Summer Reads…

Summer Reads…

Hey guys!

June was a really slow reading month for me as it was the end of the school year which is often the busiest time at work for me. Long story short, I didn’t finish two books on June’s list so I put them back on my summer reads list! Here’s what I’m hoping to read during these long summer nights : )

 

The Mothers: Brit Bennett

Set within a contemporary black community in Southern California, Brit Bennett’s mesmerizing first novel is an emotionally perceptive story about community, love, and ambition. It begins with a secret.

“All good secrets have a taste before you tell them, and if we’d taken a moment to swish this one around our mouths, we might have noticed the sourness of an unripe secret, plucked too soon, stolen and passed around before its season.”

It is the last season of high school life for Nadia Turner, a rebellious, grief-stricken, seventeen-year-old beauty. Mourning her own mother’s recent suicide, she takes up with the local pastor’s son. Luke Sheppard is twenty-one, a former football star whose injury has reduced him to waiting tables at a diner. They are young; it’s not serious. But the pregnancy that results from this teen romance—and the subsequent cover-up—will have an impact that goes far beyond their youth. As Nadia hides her secret from everyone, including Aubrey, her God-fearing best friend, the years move quickly. Soon, Nadia, Luke, and Aubrey are full-fledged adults and still living in debt to the choices they made that one seaside summer, caught in a love triangle they must carefully maneuver, and dogged by the constant, nagging question: What if they had chosen differently? The possibilities of the road not taken are a relentless haunt.

In entrancing, lyrical prose, The Mothers asks whether a “what if” can be more powerful than an experience itself. If, as time passes, we must always live in servitude to the decisions of our younger selves, to the communities that have parented us, and to the decisions we make that shape our lives forever

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It’s Not Supposed To Be This Way: Lysa Terkeurst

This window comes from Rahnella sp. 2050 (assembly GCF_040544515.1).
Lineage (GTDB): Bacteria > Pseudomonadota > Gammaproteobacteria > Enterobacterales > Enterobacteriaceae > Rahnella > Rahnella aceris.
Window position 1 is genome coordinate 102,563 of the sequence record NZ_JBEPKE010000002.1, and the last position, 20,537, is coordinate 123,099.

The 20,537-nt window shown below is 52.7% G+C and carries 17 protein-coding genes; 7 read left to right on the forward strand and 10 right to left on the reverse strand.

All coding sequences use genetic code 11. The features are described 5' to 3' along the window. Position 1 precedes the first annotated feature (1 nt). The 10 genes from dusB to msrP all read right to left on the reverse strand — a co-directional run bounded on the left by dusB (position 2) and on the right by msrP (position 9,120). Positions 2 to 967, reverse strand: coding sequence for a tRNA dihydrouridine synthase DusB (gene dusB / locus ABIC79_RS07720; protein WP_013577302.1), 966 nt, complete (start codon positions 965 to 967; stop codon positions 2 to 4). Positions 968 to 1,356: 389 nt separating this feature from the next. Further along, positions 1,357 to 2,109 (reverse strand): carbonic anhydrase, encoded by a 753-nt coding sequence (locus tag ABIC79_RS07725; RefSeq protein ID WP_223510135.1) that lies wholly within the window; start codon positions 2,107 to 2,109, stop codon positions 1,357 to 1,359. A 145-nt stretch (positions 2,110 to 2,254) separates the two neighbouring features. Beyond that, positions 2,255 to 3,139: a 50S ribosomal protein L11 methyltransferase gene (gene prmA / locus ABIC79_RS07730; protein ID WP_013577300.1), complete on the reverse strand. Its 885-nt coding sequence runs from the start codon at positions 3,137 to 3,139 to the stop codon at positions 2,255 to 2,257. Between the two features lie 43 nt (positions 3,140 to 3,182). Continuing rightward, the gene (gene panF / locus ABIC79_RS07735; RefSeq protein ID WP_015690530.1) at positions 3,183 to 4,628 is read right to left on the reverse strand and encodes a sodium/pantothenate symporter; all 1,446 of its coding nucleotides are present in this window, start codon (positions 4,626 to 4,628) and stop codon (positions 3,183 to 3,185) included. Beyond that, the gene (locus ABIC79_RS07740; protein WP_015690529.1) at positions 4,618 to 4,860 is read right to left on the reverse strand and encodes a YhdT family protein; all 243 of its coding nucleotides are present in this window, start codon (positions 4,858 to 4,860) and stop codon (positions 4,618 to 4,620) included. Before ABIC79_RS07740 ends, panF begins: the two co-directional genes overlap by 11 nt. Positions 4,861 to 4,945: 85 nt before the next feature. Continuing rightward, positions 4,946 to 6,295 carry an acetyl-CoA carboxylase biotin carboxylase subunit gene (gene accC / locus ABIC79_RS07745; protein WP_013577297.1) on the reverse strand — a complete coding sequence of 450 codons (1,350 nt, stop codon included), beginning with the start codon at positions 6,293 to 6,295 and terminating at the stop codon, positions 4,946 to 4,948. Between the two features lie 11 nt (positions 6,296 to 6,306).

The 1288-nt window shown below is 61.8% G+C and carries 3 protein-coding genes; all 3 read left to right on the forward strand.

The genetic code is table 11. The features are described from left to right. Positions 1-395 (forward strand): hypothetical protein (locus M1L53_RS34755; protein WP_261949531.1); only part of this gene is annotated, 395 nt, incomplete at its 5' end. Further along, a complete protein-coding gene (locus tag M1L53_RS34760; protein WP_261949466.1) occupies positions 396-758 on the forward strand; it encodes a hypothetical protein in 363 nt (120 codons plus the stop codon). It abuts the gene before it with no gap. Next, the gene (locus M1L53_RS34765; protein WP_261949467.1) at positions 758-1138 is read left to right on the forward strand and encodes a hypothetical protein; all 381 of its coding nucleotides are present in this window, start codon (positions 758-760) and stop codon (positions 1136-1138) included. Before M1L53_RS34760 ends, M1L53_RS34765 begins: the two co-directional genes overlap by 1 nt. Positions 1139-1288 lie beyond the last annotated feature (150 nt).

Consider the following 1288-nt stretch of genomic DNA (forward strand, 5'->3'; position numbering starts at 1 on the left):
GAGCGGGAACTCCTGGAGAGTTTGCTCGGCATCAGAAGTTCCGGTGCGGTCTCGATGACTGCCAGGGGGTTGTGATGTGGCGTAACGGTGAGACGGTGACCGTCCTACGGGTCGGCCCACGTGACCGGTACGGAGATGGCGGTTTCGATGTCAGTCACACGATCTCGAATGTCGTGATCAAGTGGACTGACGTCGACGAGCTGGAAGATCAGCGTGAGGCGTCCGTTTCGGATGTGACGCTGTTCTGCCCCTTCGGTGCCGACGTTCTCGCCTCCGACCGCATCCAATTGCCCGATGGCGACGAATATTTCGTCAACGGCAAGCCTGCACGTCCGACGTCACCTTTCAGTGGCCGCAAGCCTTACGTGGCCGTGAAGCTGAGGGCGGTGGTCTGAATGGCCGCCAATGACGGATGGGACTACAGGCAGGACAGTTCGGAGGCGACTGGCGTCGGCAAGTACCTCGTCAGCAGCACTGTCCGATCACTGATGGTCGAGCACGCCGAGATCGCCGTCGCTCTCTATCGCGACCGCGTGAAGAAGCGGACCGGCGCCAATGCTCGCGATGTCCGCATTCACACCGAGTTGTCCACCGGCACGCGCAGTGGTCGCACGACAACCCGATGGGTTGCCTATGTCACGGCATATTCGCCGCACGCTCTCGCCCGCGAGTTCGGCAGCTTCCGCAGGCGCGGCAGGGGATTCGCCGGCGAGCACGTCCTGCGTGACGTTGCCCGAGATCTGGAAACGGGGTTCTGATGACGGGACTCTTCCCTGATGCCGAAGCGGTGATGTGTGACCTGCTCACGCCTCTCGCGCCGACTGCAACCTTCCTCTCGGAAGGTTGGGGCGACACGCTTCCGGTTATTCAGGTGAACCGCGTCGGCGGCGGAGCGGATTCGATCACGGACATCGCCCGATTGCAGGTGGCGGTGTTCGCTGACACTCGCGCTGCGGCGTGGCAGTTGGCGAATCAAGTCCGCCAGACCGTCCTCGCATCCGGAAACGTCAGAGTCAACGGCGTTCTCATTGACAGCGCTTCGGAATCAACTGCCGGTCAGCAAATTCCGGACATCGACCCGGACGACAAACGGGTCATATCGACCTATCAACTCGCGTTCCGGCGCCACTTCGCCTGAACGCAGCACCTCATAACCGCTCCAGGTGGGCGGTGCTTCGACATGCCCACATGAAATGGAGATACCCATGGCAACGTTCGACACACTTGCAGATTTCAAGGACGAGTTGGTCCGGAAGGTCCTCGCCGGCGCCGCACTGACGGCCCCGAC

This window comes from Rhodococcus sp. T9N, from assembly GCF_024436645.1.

New York Times bestselling author Lysa TerKeurst unveils her heart amid shattering circumstances and shows readers how to live assured when life doesn’t turn out like they expected.

What do you do when God’s timing seems questionable, His lack of intervention hurtful, and His promises doubtful?

Life often looks so very different than we hoped or expected. Some events may simply catch us off guard for a moment, but others shatter us completely. We feel disappointed and disillusioned, and we quietly start to wonder about the reality of God’s goodness.

Lysa TerKeurst understands this deeply. But she’s also discovered that our disappointments can be the divine appointments our souls need to radically encounter God. In It’s Not Supposed to Be This Way, Lysa invites us into her own journey of faith and, with grit, vulnerability, and honest humor, helps us to:

* Stop being pulled into the anxiety of disappointment by discovering how to better process unmet expectations and other painful situations.
* Train ourselves to recognize the three strategies of the enemy so we can stand strong and persevere through unsettling relationships and uncertain outcomes.
* Discover the secret of being steadfast and not panicking when God actually does give us more than we can handle.
* Shift our suspicion that God is cruel or unfair to the biblical assurance that God is protecting and preparing us.
* Know how to encourage a friend and help her navigate hard realities with real help from God’s truth

[It's Not Supposed to Be This Way (Signed Book) by Lysa TerKeurst

 

Just Say No: Omar Tyree